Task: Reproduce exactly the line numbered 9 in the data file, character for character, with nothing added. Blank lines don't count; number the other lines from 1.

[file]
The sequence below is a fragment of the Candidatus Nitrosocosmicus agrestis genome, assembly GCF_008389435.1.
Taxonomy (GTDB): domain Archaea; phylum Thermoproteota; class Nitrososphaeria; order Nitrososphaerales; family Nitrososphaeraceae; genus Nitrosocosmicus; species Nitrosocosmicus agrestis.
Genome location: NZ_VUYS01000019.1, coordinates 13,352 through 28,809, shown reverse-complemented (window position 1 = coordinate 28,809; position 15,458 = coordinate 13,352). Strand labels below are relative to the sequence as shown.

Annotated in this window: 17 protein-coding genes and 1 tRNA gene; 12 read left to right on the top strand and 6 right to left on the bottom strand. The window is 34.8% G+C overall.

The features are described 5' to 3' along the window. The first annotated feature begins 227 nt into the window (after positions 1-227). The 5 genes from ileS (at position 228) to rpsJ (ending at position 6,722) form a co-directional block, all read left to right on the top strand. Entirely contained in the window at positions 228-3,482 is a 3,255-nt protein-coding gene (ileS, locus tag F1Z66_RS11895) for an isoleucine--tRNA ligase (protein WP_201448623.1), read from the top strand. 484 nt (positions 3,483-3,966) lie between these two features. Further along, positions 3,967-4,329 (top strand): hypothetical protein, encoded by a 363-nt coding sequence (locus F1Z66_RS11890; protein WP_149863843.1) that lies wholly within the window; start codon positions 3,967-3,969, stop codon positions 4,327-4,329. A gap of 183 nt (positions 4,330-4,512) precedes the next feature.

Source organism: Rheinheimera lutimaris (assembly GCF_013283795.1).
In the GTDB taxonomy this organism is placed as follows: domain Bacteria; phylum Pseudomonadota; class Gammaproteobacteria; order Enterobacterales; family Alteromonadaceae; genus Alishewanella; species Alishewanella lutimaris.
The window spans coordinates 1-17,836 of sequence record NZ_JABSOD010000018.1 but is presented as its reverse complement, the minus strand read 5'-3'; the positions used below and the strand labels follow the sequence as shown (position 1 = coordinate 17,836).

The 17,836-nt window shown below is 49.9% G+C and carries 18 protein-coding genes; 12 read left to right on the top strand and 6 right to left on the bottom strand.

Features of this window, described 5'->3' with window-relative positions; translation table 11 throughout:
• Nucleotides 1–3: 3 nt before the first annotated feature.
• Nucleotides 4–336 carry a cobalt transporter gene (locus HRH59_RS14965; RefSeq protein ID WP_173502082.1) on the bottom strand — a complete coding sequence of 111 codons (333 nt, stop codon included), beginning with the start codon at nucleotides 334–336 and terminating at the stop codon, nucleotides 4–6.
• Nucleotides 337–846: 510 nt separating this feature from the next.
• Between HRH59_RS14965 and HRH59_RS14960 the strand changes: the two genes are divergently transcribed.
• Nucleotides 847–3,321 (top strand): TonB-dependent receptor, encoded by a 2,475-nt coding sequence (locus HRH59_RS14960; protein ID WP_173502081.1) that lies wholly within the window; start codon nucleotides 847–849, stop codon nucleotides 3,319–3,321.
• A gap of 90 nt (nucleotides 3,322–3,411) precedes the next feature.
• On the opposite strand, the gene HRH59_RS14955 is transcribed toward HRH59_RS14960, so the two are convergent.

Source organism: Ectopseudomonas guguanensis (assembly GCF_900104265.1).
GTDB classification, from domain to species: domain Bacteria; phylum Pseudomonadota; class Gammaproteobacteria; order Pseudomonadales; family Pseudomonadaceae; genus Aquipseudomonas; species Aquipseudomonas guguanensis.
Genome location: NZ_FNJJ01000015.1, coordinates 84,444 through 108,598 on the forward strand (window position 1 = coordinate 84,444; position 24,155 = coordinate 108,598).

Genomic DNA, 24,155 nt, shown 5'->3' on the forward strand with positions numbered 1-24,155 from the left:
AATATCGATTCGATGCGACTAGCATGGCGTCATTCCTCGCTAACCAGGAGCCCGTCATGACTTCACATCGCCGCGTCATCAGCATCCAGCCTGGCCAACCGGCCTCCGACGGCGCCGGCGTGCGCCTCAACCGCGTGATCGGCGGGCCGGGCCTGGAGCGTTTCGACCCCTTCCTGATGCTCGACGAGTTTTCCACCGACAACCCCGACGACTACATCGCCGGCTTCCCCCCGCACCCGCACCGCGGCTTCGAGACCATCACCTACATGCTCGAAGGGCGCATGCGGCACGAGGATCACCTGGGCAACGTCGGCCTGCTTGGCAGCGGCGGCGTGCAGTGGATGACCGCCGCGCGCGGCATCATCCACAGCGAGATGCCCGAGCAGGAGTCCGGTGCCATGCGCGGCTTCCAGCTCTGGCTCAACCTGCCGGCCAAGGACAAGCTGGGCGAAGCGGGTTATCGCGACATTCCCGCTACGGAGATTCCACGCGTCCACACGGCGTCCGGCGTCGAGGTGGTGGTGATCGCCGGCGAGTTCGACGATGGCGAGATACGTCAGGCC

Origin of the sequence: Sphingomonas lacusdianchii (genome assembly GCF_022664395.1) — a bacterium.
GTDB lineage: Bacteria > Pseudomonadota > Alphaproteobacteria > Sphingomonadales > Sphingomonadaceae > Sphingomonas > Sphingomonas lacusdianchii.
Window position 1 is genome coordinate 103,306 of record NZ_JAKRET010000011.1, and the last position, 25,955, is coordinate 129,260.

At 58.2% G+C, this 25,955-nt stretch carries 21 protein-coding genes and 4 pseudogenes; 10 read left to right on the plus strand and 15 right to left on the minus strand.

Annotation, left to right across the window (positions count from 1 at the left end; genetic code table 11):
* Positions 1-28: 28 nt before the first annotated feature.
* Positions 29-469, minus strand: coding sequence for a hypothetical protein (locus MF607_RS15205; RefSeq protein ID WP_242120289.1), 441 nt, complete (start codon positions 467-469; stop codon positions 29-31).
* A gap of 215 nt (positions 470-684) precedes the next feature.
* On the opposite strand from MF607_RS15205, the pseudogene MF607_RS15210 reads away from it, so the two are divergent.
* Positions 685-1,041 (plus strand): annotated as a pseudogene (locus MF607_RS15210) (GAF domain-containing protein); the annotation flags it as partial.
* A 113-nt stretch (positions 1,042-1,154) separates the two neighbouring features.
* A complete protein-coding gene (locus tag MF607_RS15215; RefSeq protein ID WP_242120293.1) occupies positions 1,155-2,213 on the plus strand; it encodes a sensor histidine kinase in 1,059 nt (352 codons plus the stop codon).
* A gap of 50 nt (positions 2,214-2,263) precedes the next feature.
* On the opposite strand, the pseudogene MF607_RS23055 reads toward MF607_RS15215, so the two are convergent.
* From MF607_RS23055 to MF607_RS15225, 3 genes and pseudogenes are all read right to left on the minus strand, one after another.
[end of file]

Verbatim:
The 17,836-nt window shown below is 49.9% G+C and carries 18 protein-coding genes; 12 read left to right on the top strand and 6 right to left on the bottom strand.